Sunscreen should be slathered on generously even if you’re spending most of the day indoors. This is because UV rays can pass through glass windows.
Other than protecting our skin from being damaged or burned, sunscreen also helps to slow signs of ageing and prevent the appearance of hyperpigmentation.
Now, let me paint a picture that we’re sure oily skin girls out there can relate to: our face may secrete oil throughout the day, and we might turn to oil blotting papers to soak up the grease.
Do you make sure to reapply your sunscreen after doing so? You might want to start doing that from here on out.
Claudia Christin, who has a Ph.D. in Dermatology, recently showcased the effects of blotting sheets on your sunscreen protection. She did this using UV cameras so you can get a better idea of how it works.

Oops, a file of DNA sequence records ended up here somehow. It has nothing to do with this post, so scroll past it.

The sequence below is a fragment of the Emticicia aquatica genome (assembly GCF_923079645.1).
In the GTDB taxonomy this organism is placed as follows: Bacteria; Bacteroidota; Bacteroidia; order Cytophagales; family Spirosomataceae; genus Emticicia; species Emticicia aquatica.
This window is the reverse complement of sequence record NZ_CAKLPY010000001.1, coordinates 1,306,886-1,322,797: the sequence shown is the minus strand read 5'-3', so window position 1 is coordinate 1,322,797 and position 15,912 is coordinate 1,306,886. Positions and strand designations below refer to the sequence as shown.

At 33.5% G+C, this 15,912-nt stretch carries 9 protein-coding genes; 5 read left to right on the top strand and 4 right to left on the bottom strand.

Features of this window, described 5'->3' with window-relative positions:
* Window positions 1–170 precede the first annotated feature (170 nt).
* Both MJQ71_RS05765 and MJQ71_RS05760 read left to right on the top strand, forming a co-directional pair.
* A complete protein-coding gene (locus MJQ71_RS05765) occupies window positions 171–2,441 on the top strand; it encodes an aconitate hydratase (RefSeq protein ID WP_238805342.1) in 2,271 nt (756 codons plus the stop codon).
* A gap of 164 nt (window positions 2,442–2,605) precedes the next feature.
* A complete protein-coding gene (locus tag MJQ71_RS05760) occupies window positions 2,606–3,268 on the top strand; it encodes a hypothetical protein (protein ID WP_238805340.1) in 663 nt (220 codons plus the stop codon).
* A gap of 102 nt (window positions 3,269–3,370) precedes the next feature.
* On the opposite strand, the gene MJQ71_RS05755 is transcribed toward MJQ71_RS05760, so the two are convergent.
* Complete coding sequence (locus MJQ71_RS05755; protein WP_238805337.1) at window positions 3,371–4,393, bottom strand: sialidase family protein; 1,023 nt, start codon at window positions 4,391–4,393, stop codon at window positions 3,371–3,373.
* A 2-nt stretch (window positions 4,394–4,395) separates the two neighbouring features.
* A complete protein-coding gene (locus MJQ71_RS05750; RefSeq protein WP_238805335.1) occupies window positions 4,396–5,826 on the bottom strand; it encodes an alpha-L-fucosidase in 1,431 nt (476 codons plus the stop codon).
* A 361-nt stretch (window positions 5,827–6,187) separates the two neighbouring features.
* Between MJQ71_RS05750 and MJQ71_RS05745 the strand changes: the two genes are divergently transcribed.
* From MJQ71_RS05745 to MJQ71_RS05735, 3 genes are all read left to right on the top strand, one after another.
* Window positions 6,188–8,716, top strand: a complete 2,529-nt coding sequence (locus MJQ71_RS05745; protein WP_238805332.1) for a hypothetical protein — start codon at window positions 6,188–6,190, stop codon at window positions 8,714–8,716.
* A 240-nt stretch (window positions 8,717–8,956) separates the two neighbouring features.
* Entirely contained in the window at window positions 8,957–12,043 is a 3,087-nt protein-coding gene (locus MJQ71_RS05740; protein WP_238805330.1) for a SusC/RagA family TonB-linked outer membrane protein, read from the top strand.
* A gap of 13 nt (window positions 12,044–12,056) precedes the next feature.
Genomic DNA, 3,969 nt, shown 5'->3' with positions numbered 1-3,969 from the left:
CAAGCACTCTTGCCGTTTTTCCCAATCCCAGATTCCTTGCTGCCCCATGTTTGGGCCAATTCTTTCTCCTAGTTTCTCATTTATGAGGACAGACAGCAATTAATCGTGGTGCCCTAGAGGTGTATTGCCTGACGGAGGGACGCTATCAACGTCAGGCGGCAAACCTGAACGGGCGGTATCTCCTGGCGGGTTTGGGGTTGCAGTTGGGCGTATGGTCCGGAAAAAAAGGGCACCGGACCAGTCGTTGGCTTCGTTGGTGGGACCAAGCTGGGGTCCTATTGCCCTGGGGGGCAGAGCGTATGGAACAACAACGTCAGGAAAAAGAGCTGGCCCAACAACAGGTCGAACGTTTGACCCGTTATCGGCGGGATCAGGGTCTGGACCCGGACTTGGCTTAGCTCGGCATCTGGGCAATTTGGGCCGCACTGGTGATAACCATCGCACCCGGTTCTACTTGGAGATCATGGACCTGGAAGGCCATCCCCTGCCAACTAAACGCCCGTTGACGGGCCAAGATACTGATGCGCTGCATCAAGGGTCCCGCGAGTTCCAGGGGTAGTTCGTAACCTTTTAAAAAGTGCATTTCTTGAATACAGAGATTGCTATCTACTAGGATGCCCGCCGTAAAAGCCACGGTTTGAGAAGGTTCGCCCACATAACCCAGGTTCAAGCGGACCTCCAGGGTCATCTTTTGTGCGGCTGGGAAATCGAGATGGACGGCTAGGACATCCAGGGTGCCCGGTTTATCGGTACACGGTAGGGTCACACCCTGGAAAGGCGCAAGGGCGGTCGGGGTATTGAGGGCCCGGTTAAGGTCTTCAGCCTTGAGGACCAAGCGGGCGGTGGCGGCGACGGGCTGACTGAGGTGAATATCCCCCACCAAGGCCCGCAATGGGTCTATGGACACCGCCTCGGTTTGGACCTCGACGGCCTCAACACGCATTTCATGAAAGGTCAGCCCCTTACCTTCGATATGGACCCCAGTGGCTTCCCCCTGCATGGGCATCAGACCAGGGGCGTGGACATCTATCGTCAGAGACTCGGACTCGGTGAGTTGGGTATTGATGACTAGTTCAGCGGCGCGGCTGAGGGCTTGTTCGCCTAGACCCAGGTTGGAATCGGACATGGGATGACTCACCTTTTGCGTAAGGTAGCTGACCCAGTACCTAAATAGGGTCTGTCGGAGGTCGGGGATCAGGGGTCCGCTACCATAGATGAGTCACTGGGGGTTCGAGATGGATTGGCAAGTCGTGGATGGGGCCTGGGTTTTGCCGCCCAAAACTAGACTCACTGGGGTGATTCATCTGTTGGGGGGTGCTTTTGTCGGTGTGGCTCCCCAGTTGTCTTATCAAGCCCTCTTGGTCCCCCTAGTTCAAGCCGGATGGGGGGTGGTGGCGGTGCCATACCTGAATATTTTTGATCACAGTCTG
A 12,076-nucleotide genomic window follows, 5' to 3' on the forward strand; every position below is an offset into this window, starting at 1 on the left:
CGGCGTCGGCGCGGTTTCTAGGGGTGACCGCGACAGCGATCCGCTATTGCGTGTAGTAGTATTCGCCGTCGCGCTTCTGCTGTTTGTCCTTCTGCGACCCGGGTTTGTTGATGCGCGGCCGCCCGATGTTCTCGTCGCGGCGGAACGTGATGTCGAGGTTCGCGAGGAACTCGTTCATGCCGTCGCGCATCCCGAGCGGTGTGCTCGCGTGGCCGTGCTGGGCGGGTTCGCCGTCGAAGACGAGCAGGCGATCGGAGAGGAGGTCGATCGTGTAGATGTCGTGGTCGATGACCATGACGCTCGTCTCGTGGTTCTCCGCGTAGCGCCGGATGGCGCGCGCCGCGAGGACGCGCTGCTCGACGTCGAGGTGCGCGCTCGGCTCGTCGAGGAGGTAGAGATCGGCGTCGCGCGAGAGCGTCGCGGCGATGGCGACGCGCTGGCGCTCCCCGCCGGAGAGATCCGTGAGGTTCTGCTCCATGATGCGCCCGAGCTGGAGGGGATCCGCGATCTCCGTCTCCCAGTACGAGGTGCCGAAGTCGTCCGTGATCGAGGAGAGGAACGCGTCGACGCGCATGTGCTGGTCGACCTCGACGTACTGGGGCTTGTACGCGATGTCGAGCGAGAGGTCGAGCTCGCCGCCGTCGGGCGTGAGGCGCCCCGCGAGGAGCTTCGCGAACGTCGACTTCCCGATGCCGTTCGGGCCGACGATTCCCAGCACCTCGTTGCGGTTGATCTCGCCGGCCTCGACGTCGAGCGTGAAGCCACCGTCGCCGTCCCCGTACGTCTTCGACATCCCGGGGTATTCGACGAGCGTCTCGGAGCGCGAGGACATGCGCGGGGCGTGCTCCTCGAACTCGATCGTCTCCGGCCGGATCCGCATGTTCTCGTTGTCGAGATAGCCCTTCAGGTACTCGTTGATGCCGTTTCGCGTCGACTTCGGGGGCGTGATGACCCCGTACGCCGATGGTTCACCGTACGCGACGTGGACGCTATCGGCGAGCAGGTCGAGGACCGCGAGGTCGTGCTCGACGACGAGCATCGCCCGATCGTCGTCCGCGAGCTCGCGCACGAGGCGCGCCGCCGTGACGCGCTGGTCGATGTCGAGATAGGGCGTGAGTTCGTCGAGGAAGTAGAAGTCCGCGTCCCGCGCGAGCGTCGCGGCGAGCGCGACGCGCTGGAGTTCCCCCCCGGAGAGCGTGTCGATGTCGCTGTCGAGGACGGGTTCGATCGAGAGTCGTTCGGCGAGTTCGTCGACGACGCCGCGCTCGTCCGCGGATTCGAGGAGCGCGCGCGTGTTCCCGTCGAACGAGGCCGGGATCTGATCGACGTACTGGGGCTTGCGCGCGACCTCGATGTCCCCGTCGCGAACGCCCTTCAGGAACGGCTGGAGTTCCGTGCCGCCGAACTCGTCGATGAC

She switches on the UV camera after putting on her daily sunscreen. It shows her face as dark and black, which means her face is protected from UV rays.
Using the blotting papers, she slowly dabs the oil around her face. It was immediately apparent that the sunscreen is being removed.
Her face darkened face started becoming lighter and lighter wherever she dabbed. It slowly turned from black to grey, which means the UV protection was becoming lesser and lesser.
The most shocking part was when she dabbed at her forehead, which showed a large grey patch after the use of only a single blotting paper!
She then began reapplying her sunscreen, showing the stark contrast between a blotted area versus skin that is freshly coated in SPF.
This is why you should keep your sunscreen on throughout the day. Do remember to reapply it if necessary – especially if you’re going to reach for blotting paper!
And if you’re interested about SPF, check out our previous article on sunscreens versus SPF-infused foundation? The results on the UV camera might change your makeup routine forever.
For now, we’re going to go and reapply our sunscreen – just to be on the safe side.
Featured image credit: funskincare